The Ger­man War: A Nation Under Arms 1939 – 1945

Nicholas Star­gardt
  • Review
By – February 22, 2016

Nicholas Star­gardt, a pro­fes­sor of mod­ern Euro­pean his­to­ry at Oxford’s Mag­dalen Col­lege, presents an impor­tant con­tri­bu­tion to the study of what ordi­nary Ger­mans believed they were fight­ing for dur­ing World War II and why they con­tin­ued to show their loy­al­ty long after it was appar­ent that Ger­many would lose the war, as well as what moti­vat­ed the Wehrma­cht and Ein­satz­grup­pen to mur­der Jews dur­ing the Holocaust.

In The Ger­man War, Star­gardt con­tends that Ger­man sol­diers fight­ing in the East were pri­mar­i­ly moti­vat­ed to kill Jews because they believed in Hitler as a sav­ior who would deliv­er Ger­many from the threat of Judeo-Bol­she­vism. Nazi pro­pa­gan­da per­suad­ed Ger­man cit­i­zens and sol­diers that Jews were behind the humil­i­at­ing sur­ren­der to the Allies in Novem­ber 1918, and framed the war as revenge against the per­fid­i­ous Jews” who betrayed Ger­many. Above all, whether sol­diers were Nazi, anti-Nazi, or sim­ply with­out a polit­i­cal con­vic­tion, they were guid­ed by patri­o­tism to Ger­many. Even if they were hor­ri­fied by the mur­der of their vic­tims, duty to the nation trumped their conscience.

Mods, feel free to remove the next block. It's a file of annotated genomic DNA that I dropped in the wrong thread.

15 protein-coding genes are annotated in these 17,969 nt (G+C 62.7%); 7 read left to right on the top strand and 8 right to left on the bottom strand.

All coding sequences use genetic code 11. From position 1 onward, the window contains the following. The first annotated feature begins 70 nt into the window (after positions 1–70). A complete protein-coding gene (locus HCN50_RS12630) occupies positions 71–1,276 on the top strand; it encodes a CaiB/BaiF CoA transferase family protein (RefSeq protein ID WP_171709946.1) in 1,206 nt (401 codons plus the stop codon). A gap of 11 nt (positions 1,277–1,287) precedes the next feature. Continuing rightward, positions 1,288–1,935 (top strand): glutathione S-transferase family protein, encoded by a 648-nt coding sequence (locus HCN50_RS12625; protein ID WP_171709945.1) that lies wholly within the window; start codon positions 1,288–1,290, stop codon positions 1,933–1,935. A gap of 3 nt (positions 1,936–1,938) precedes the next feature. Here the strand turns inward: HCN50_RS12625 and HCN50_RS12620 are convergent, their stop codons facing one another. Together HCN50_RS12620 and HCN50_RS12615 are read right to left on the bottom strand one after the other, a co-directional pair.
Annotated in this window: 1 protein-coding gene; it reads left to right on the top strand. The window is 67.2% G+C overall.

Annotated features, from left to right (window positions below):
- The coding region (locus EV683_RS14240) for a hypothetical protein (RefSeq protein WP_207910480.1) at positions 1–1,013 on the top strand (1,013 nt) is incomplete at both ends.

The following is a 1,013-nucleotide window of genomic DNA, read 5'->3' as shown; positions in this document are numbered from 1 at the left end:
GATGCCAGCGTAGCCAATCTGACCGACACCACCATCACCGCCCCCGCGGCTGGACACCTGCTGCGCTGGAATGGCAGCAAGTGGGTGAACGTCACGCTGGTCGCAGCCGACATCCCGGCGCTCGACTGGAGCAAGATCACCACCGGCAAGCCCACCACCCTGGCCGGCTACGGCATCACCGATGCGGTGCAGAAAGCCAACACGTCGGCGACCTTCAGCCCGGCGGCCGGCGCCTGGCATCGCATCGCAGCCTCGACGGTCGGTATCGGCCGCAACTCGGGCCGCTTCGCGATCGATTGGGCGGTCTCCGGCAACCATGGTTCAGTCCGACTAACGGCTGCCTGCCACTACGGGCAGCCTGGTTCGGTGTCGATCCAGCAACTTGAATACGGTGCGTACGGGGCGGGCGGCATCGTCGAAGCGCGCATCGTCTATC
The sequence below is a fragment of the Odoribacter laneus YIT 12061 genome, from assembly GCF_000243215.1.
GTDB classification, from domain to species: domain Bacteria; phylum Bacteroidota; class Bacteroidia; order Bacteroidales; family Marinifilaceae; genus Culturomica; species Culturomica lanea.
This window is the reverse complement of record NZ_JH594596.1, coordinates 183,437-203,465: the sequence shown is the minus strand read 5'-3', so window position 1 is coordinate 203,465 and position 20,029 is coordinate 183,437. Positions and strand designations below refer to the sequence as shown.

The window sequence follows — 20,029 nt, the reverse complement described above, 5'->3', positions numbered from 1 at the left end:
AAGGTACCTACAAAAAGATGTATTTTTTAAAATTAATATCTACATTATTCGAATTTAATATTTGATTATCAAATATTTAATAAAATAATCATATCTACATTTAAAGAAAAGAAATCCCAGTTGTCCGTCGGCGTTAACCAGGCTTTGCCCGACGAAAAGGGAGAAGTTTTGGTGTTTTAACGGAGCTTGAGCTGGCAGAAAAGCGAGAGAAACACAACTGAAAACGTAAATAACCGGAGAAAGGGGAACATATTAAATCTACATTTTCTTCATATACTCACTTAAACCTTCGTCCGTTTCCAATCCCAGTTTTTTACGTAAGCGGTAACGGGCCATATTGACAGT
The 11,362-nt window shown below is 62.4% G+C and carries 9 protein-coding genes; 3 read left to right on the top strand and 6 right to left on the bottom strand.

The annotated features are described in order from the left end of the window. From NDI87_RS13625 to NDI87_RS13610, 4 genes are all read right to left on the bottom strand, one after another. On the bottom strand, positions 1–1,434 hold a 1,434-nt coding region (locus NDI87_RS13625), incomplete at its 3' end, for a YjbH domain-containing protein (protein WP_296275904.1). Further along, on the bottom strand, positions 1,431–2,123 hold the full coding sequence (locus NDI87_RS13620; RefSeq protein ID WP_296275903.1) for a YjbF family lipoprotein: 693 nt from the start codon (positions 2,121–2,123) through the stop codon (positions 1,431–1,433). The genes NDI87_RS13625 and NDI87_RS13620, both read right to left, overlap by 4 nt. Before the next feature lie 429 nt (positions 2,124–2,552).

Draw­ing on a wealth of first­hand tes­ti­mo­ny includ­ing per­son­al diaries, court records, and mil­i­tary cor­re­spon­dence, Star­gardt describes not only Ger­man civil­ian expe­ri­ence of the war but their reac­tion to news about the mur­der of the Jews fol­low­ing the Nazi inva­sion of the Sovi­et Union. The con­tro­ver­sy over how much the Ger­man peo­ple know about what was hap­pen­ing to the Jews in East­ern Europe per­sists, but Star­gardt asserts that aware­ness was wide­spread: let­ters from the war­front, return­ing wound­ed sol­diers, and even cam­era pho­tos of the Jew­ish dead made its way into Germany’s pub­lic domain. The Ger­man civil­ian response to the intense bomb­ing of Ger­man cities between 1941 and 1944 was viewed as a retal­i­a­tion by both the Unit­ed States and Great Britain for the Nazi mur­der of the Jews. Iron­i­cal­ly, Ger­mans who sur­vived these bomb­ings com­pared them­selves as vic­tims, com­par­ing their suf­fer­ing to that of the Jews.

The Ger­man War is an impor­tant book which, to the best of my knowl­edge, answers many of ques­tions that his­to­ri­ans have asked, name­ly: how did a civ­i­lized soci­ety like Ger­many become a nation con­don­ing geno­cide under Hitler?

Relat­ed Content:

Jack Fis­chel is pro­fes­sor emer­i­tus of his­to­ry at Millersville Uni­ver­si­ty, Millersville, PA and author of The Holo­caust (Green­wood Press) and His­tor­i­cal Dic­tio­nary of the Holo­caust (Row­man and Littlefield).

Discussion Questions